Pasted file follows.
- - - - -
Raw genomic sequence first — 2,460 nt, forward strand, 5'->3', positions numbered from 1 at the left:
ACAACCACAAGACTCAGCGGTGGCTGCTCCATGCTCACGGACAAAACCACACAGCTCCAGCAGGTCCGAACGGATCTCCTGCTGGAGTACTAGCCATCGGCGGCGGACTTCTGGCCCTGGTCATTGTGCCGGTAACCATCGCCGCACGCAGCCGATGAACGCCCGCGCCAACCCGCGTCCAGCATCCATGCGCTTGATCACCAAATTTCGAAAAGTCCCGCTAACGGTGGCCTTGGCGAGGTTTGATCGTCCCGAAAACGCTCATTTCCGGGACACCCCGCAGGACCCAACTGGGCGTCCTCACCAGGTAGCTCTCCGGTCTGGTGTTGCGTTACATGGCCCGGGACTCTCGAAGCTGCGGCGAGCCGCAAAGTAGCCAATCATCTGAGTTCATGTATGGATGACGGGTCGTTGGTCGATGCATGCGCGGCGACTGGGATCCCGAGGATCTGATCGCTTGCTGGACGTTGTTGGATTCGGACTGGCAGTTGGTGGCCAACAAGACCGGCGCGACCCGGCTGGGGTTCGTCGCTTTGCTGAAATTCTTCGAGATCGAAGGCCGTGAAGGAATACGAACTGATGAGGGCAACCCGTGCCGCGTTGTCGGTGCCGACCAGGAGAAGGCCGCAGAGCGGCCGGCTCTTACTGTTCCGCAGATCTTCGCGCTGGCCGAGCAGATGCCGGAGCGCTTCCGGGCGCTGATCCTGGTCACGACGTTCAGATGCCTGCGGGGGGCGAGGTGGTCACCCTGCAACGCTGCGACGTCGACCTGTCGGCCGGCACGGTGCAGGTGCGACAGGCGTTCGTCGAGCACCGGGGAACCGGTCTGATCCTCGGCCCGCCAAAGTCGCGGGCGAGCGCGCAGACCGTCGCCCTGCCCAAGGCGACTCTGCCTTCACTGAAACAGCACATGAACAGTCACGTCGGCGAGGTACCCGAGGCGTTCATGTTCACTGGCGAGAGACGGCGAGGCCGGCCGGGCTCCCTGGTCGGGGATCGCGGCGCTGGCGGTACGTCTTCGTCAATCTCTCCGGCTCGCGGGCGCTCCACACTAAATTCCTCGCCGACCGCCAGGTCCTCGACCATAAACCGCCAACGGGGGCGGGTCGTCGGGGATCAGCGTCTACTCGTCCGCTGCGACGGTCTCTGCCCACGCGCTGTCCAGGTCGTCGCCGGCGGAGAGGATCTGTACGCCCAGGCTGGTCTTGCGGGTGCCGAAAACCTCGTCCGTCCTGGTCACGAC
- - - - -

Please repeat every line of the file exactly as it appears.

Raw genomic sequence first — 2,460 nt, forward strand, 5'->3', positions numbered from 1 at the left:
ACAACCACAAGACTCAGCGGTGGCTGCTCCATGCTCACGGACAAAACCACACAGCTCCAGCAGGTCCGAACGGATCTCCTGCTGGAGTACTAGCCATCGGCGGCGGACTTCTGGCCCTGGTCATTGTGCCGGTAACCATCGCCGCACGCAGCCGATGAACGCCCGCGCCAACCCGCGTCCAGCATCCATGCGCTTGATCACCAAATTTCGAAAAGTCCCGCTAACGGTGGCCTTGGCGAGGTTTGATCGTCCCGAAAACGCTCATTTCCGGGACACCCCGCAGGACCCAACTGGGCGTCCTCACCAGGTAGCTCTCCGGTCTGGTGTTGCGTTACATGGCCCGGGACTCTCGAAGCTGCGGCGAGCCGCAAAGTAGCCAATCATCTGAGTTCATGTATGGATGACGGGTCGTTGGTCGATGCATGCGCGGCGACTGGGATCCCGAGGATCTGATCGCTTGCTGGACGTTGTTGGATTCGGACTGGCAGTTGGTGGCCAACAAGACCGGCGCGACCCGGCTGGGGTTCGTCGCTTTGCTGAAATTCTTCGAGATCGAAGGCCGTGAAGGAATACGAACTGATGAGGGCAACCCGTGCCGCGTTGTCGGTGCCGACCAGGAGAAGGCCGCAGAGCGGCCGGCTCTTACTGTTCCGCAGATCTTCGCGCTGGCCGAGCAGATGCCGGAGCGCTTCCGGGCGCTGATCCTGGTCACGACGTTCAGATGCCTGCGGGGGGCGAGGTGGTCACCCTGCAACGCTGCGACGTCGACCTGTCGGCCGGCACGGTGCAGGTGCGACAGGCGTTCGTCGAGCACCGGGGAACCGGTCTGATCCTCGGCCCGCCAAAGTCGCGGGCGAGCGCGCAGACCGTCGCCCTGCCCAAGGCGACTCTGCCTTCACTGAAACAGCACATGAACAGTCACGTCGGCGAGGTACCCGAGGCGTTCATGTTCACTGGCGAGAGACGGCGAGGCCGGCCGGGCTCCCTGGTCGGGGATCGCGGCGCTGGCGGTACGTCTTCGTCAATCTCTCCGGCTCGCGGGCGCTCCACACTAAATTCCTCGCCGACCGCCAGGTCCTCGACCATAAACCGCCAACGGGGGCGGGTCGTCGGGGATCAGCGTCTACTCGTCCGCTGCGACGGTCTCTGCCCACGCGCTGTCCAGGTCGTCGCCGGCGGAGAGGATCTGTACGCCCAGGCTGGTCTTGCGGGTGCCGAAAACCTCGTCCGTCCTGGTCACGAC